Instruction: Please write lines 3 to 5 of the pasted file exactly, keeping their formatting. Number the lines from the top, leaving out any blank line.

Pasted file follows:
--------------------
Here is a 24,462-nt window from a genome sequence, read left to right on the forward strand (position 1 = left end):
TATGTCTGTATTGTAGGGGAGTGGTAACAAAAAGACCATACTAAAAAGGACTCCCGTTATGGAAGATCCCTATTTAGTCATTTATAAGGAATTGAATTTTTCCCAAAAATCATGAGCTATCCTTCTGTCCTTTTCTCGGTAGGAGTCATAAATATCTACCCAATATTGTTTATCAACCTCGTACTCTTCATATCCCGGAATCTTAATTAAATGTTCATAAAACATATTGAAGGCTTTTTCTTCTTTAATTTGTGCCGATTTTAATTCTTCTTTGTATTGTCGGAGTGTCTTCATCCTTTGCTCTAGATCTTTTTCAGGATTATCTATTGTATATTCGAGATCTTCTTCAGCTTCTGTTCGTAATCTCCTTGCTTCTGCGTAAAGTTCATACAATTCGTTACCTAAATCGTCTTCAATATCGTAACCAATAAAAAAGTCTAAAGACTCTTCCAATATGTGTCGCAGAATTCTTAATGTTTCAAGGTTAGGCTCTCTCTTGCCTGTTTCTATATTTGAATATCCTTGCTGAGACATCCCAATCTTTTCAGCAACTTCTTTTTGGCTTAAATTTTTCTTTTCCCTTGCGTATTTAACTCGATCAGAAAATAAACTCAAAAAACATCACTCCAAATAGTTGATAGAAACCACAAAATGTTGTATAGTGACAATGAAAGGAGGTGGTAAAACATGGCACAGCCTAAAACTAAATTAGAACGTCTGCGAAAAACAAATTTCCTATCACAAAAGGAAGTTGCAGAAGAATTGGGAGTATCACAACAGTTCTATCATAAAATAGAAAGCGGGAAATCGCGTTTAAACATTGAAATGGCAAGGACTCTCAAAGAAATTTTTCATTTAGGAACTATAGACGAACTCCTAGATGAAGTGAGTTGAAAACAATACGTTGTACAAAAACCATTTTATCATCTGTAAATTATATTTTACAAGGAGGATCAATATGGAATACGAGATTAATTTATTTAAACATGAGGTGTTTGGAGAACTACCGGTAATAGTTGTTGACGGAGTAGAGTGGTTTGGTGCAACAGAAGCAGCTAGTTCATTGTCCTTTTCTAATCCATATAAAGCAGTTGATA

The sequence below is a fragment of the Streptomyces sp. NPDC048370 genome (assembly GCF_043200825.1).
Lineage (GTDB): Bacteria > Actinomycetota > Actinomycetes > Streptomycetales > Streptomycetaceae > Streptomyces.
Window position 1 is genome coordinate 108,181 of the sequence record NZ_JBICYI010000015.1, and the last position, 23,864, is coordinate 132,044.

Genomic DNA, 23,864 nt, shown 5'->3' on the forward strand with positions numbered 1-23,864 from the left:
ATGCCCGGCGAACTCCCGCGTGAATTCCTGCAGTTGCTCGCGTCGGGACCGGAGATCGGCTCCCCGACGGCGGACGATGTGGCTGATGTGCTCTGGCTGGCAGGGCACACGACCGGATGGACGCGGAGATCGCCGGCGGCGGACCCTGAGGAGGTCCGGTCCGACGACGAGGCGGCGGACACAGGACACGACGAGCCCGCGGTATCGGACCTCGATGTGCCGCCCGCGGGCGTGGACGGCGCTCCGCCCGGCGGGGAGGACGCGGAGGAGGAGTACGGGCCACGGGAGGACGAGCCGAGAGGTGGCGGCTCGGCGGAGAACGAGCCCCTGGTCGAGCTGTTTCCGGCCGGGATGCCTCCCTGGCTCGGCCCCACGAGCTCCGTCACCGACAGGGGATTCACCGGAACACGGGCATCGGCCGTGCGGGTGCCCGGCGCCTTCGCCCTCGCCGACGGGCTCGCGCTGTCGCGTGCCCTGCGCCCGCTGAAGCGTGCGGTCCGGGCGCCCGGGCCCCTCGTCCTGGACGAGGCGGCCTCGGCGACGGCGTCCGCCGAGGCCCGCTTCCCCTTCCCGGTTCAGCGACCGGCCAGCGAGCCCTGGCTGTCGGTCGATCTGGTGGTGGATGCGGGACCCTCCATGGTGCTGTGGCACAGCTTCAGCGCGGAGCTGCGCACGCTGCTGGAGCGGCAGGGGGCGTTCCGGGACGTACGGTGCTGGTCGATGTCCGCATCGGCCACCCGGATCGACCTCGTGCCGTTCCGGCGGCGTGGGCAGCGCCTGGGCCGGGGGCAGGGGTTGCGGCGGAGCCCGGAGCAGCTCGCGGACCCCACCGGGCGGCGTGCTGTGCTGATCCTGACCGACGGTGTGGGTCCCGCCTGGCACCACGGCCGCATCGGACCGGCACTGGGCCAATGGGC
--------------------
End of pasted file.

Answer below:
The sequence below is a fragment of the Streptomyces sp. NPDC048370 genome (assembly GCF_043200825.1).
Lineage (GTDB): Bacteria > Actinomycetota > Actinomycetes > Streptomycetales > Streptomycetaceae > Streptomyces.
Window position 1 is genome coordinate 108,181 of the sequence record NZ_JBICYI010000015.1, and the last position, 23,864, is coordinate 132,044.